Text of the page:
Spiritual Formation Classes
I was preparing for tomorrow night’s class about the Holiness Tradition and was struck by the narrative about the Ten Commandments and not only following them, but following the spirit of the law. God desires holiness, purity, and virtue in our lives as a way to make our lives whole and pure. To trust and obey is at the heart of the Holiness Tradition.
This made me think about Matthew 22:34-40: “Love the Lord your God with all your heart and with all your soul and with all your mind. This is the first and greatest commandment. And the second is like it: Love your neighbor as yourself. All the Law and the Prophets hang on these two commandments.” I’ve always believed this strongly, but do struggle with the love your neighbor part. Ah well, 72 years old and still a work in progress.
Qualified Charitable Distributions
I was recently counting the Offertory with another Vestry member and noted that some of you may not be taking advantage of a qualified charitable distributions or QCD. According to the Internal Revenue Service (IRS) IRA owners age 70½ or over can transfer up to $100,000 to charity tax-free each year. For those who are at least 72, QCDs count toward the IRA owner’s required minimum distribution (RMD) for the year.
Normally, distributions from traditional IRAs are taxable when received, such as an electronic payment or a check made payable to the IRA owner. QCDs become tax-free as long as they’re paid directly from the IRA to an eligible charitable organization (e.g., St. John’s).
Each year, an IRA owner age 70½ or over can exclude from gross income up to $100,000 of these QCDs. For a married couple, if both spouses are age 70½ or over and both have IRAs, each spouse can exclude up to $100,000 for a total of up to $200,000 per year. The QCD option is available regardless of whether an eligible IRA owner itemizes deductions on Schedule A.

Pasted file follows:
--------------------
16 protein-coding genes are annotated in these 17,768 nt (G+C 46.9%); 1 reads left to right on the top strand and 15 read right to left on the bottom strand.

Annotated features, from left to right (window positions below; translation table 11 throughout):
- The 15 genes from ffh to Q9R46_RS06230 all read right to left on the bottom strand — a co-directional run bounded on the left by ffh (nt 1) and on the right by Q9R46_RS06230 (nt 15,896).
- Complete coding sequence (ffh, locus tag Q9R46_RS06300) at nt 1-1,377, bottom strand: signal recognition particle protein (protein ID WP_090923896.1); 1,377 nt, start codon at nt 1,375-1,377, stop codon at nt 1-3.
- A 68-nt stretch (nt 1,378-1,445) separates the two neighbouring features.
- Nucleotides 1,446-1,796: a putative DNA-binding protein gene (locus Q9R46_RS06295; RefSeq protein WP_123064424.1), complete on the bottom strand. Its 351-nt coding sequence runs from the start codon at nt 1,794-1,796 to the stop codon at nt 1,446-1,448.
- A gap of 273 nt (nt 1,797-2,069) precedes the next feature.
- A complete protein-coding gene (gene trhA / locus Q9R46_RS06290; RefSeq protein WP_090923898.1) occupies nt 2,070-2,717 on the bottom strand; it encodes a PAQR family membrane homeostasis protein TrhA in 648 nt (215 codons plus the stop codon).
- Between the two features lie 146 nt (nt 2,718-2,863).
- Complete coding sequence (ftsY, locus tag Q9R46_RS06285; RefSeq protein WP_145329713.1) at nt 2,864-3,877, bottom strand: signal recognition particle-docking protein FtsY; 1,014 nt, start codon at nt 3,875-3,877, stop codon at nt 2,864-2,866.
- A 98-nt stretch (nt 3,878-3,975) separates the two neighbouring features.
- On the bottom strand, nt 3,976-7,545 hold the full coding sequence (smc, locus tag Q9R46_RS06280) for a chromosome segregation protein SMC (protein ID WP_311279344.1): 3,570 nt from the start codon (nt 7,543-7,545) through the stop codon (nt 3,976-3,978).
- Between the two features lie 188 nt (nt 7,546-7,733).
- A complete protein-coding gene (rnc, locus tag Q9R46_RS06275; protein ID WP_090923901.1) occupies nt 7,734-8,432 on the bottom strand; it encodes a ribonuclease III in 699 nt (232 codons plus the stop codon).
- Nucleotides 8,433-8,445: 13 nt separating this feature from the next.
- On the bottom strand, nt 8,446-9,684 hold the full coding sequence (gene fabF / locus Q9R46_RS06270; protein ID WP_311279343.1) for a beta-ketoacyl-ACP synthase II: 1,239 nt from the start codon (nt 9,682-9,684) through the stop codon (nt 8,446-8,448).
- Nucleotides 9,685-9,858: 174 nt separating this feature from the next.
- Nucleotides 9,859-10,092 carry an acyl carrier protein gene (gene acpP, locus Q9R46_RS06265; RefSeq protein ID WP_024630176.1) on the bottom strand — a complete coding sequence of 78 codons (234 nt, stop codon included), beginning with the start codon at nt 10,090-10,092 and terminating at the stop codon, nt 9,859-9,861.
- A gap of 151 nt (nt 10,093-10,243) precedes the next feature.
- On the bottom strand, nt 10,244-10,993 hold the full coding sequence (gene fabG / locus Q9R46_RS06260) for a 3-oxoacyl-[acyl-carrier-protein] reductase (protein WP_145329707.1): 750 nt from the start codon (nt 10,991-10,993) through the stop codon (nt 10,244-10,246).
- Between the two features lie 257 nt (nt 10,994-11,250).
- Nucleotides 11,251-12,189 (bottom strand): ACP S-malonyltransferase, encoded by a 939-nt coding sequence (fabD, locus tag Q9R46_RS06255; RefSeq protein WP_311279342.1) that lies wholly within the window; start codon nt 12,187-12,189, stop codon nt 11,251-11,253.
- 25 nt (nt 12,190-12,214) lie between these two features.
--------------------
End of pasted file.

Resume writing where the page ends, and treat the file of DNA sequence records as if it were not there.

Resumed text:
Assuming the QCD was made in 2023 it must be reported on the 2023 federal income tax return.
You will receive IRS Form 1099-R from the IRA trustee that shows any IRA distributions made during the year, including both regular distributions and QCDs.
QCDs are not deductible as charitable contributions on Schedule A. You will need to have written acknowledgement of your contribution from the charitable organization, before filing your return. In general, the acknowledgement must state the date and amount of the contribution and indicate whether the donor received anything of value in return. For more information about IRA distributions and QCDs, see Publication 590-B available on IRS.gov.
This is truly a way to put more of your own money into your pockets and benefit your charitable organization as well. As with any financial decision, you should check with your financial advisor and tax accountant before acting.